A second straight day of heavy rain disrupted rail and air traffic, forcing authorities to declare a public holiday.
A wall collapsed on shanties in India’s financial capital of Mumbai on Tuesday, killing at least 13 people as a second straight day of heavy rain disrupted rail and air traffic, forcing authorities to declare a public holiday.
Mumbai is looking to turn itself into a global financial hub but large parts of the city struggle to cope with annual monsoon rains, as widespread construction and garbage-clogged drains and waterways make it increasingly vulnerable to chaos.
The rain brought the wall crashing down on shanties built on a hill slope in Malad, a western suburb, a fire brigade official said.
“Rescue work is still going on,” the official added. “So far we have rescued more than a dozen people.”
More than 300mm of rain fell over 24 hours in some areas, flooding streets and railway tracks, forcing the suspension of some suburban train services, which millions of commuters ride to work each day.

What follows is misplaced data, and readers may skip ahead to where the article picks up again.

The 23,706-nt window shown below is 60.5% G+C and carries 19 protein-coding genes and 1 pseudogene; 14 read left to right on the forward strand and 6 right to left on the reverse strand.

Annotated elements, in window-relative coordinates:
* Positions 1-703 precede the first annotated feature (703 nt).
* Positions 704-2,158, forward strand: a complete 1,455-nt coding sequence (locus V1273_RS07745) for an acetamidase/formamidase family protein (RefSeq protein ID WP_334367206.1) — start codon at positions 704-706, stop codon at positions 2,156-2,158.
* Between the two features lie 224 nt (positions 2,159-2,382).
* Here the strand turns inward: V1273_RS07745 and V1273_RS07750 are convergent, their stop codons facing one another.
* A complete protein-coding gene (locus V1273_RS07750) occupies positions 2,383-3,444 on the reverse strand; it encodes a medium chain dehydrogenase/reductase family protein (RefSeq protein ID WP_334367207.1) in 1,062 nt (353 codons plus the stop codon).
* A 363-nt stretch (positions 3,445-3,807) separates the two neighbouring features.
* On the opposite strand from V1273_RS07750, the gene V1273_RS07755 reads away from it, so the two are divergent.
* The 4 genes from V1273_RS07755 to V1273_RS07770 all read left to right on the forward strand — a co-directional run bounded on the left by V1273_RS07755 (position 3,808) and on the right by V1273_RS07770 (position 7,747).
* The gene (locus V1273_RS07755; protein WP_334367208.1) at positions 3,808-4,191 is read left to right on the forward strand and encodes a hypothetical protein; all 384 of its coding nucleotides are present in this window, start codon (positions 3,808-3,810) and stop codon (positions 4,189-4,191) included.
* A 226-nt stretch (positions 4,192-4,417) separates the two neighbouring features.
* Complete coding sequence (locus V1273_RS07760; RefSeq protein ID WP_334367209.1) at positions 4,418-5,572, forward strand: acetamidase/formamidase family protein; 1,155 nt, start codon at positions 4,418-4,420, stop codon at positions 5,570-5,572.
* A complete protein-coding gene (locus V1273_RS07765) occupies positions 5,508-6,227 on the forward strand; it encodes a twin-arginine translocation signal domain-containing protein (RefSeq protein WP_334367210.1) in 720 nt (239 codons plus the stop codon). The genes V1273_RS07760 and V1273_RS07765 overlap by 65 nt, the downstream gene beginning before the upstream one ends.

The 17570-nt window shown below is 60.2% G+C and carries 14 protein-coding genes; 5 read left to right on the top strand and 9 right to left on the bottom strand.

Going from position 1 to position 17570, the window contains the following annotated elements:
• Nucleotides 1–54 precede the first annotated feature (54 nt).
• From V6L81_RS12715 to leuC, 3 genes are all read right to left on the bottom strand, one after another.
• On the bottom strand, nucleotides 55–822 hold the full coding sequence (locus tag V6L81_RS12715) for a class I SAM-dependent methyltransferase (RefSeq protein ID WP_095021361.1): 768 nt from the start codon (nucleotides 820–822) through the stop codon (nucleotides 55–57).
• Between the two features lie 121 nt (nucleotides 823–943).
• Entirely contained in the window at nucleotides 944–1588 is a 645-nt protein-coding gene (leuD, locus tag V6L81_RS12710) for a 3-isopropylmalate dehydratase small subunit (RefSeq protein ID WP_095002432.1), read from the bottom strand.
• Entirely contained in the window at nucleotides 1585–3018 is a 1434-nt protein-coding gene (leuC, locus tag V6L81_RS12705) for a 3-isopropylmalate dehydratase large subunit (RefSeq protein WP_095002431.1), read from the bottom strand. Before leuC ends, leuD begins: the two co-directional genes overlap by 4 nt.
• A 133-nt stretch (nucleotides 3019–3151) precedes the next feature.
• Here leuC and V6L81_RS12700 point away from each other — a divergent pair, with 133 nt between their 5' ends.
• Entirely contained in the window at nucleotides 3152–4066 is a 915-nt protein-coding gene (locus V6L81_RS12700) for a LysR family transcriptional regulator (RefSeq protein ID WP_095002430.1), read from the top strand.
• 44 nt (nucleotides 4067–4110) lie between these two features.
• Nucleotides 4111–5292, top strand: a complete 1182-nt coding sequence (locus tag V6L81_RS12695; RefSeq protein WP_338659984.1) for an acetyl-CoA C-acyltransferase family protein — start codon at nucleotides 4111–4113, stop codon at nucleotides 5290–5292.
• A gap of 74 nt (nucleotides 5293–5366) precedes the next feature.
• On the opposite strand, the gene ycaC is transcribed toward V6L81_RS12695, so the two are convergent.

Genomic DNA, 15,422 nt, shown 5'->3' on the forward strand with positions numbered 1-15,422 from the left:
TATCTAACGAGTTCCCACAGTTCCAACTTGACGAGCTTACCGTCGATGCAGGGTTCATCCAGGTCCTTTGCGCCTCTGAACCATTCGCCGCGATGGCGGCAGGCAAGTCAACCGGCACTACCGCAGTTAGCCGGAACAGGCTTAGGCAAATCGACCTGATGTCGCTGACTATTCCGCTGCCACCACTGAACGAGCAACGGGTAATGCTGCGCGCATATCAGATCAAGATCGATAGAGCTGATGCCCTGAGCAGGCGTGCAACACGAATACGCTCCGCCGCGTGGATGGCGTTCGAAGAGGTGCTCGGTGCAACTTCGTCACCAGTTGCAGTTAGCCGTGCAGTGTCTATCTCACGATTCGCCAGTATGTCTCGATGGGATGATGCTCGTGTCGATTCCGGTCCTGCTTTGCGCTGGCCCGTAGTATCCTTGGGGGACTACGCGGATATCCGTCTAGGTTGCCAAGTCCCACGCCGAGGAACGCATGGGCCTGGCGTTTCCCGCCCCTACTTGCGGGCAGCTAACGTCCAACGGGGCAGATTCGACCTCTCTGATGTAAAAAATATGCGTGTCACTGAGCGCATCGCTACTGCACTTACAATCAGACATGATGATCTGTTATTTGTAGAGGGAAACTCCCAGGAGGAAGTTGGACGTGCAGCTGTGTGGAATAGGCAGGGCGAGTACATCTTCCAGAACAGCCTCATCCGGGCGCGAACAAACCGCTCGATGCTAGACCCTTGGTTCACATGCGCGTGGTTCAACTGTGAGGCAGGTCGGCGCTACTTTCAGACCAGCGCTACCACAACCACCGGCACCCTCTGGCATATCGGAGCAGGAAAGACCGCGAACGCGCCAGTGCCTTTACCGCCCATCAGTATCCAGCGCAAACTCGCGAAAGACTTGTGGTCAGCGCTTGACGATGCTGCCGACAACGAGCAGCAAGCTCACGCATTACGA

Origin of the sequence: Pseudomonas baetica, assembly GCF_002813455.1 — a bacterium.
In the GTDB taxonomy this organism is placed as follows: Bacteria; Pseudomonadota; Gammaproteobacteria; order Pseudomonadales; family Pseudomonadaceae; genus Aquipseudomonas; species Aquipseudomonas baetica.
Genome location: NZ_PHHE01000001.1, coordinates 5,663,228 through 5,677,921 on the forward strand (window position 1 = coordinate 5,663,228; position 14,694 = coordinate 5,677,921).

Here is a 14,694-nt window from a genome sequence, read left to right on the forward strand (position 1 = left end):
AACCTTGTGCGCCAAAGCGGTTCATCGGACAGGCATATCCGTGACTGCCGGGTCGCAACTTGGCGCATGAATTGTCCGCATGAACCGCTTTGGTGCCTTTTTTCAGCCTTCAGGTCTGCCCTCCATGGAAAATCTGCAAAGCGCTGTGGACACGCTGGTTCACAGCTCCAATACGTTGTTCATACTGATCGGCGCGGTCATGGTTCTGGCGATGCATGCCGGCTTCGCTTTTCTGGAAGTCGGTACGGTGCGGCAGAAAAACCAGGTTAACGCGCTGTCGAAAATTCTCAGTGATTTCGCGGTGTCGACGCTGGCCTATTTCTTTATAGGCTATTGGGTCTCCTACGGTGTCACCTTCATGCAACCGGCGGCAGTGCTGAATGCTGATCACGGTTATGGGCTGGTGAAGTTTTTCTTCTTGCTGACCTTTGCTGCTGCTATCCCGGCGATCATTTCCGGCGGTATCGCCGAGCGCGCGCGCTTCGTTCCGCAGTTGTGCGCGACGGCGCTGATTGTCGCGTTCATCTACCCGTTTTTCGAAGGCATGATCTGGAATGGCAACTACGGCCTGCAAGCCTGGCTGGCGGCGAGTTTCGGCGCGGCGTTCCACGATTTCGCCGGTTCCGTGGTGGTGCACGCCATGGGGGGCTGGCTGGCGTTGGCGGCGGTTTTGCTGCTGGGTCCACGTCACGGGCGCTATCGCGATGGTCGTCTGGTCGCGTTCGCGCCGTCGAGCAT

As weather officials forecast intermittent heavy showers and isolated extremely heavy rainfall, municipal authorities said the state government had called a public holiday.
“Rain is expected to remain intense even today,” they said on social network Twitter. “We request you to stay indoors unless there’s an emergency.”
Flights from Mumbai airport, India’s second-biggest facility, were also delayed after a SpiceJet flight overshot the runway while landing, an airport spokeswoman said.
In the nearby western city of Pune, six people were killed in a similar wall collapse, a fire brigade official said, in the wake of a collapse on Saturday that killed 15.
During every monsoon season, which runs from June to September, India experiences fatal incidents of building-and-wall collapses as rainfall weakens the foundations of poorly-built structures.
In 2005, floods killed more than 500 people in Mumbai, the majority in shantytown slums home to more than half the city’s population.
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